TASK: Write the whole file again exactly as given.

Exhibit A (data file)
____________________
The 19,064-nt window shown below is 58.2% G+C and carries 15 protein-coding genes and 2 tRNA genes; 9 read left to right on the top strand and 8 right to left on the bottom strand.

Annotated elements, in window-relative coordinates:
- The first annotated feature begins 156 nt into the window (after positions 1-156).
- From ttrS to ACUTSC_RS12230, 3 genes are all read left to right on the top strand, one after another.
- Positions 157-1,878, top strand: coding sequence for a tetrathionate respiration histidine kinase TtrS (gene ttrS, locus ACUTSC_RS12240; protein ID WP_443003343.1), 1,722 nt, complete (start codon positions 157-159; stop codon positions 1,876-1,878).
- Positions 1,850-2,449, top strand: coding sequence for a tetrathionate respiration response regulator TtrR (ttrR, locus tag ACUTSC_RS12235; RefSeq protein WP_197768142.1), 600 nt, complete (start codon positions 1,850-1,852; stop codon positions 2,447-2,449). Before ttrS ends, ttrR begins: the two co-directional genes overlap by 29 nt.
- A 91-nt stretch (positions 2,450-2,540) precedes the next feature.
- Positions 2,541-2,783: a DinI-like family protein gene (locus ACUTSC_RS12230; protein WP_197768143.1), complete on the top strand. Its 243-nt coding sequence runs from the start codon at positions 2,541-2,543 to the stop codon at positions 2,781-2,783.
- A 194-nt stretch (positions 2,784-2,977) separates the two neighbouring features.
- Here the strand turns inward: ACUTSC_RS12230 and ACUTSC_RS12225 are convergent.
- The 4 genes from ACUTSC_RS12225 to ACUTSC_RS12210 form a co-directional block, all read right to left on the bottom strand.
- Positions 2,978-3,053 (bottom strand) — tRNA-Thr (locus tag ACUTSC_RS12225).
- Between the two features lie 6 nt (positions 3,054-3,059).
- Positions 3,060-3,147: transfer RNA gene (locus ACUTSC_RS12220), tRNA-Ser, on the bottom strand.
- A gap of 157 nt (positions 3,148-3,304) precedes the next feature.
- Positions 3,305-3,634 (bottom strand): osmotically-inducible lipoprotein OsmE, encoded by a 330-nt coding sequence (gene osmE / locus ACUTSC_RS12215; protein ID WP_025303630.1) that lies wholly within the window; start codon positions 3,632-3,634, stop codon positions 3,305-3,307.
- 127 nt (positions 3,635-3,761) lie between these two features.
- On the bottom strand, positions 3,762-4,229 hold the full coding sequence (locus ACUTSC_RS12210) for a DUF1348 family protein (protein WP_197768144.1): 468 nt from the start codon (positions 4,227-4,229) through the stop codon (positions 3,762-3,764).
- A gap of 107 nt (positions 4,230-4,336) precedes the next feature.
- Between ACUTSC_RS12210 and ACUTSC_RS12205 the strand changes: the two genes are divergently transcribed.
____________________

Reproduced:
The 19,064-nt window shown below is 58.2% G+C and carries 15 protein-coding genes and 2 tRNA genes; 9 read left to right on the top strand and 8 right to left on the bottom strand.

Annotated elements, in window-relative coordinates:
- The first annotated feature begins 156 nt into the window (after positions 1-156).
- From ttrS to ACUTSC_RS12230, 3 genes are all read left to right on the top strand, one after another.
- Positions 157-1,878, top strand: coding sequence for a tetrathionate respiration histidine kinase TtrS (gene ttrS, locus ACUTSC_RS12240; protein ID WP_443003343.1), 1,722 nt, complete (start codon positions 157-159; stop codon positions 1,876-1,878).
- Positions 1,850-2,449, top strand: coding sequence for a tetrathionate respiration response regulator TtrR (ttrR, locus tag ACUTSC_RS12235; RefSeq protein WP_197768142.1), 600 nt, complete (start codon positions 1,850-1,852; stop codon positions 2,447-2,449). Before ttrS ends, ttrR begins: the two co-directional genes overlap by 29 nt.
- A 91-nt stretch (positions 2,450-2,540) precedes the next feature.
- Positions 2,541-2,783: a DinI-like family protein gene (locus ACUTSC_RS12230; protein WP_197768143.1), complete on the top strand. Its 243-nt coding sequence runs from the start codon at positions 2,541-2,543 to the stop codon at positions 2,781-2,783.
- A 194-nt stretch (positions 2,784-2,977) separates the two neighbouring features.
- Here the strand turns inward: ACUTSC_RS12230 and ACUTSC_RS12225 are convergent.
- The 4 genes from ACUTSC_RS12225 to ACUTSC_RS12210 form a co-directional block, all read right to left on the bottom strand.
- Positions 2,978-3,053 (bottom strand) — tRNA-Thr (locus tag ACUTSC_RS12225).
- Between the two features lie 6 nt (positions 3,054-3,059).
- Positions 3,060-3,147: transfer RNA gene (locus ACUTSC_RS12220), tRNA-Ser, on the bottom strand.
- A gap of 157 nt (positions 3,148-3,304) precedes the next feature.
- Positions 3,305-3,634 (bottom strand): osmotically-inducible lipoprotein OsmE, encoded by a 330-nt coding sequence (gene osmE / locus ACUTSC_RS12215; protein ID WP_025303630.1) that lies wholly within the window; start codon positions 3,632-3,634, stop codon positions 3,305-3,307.
- 127 nt (positions 3,635-3,761) lie between these two features.
- On the bottom strand, positions 3,762-4,229 hold the full coding sequence (locus ACUTSC_RS12210) for a DUF1348 family protein (protein WP_197768144.1): 468 nt from the start codon (positions 4,227-4,229) through the stop codon (positions 3,762-3,764).
- A gap of 107 nt (positions 4,230-4,336) precedes the next feature.
- Between ACUTSC_RS12210 and ACUTSC_RS12205 the strand changes: the two genes are divergently transcribed.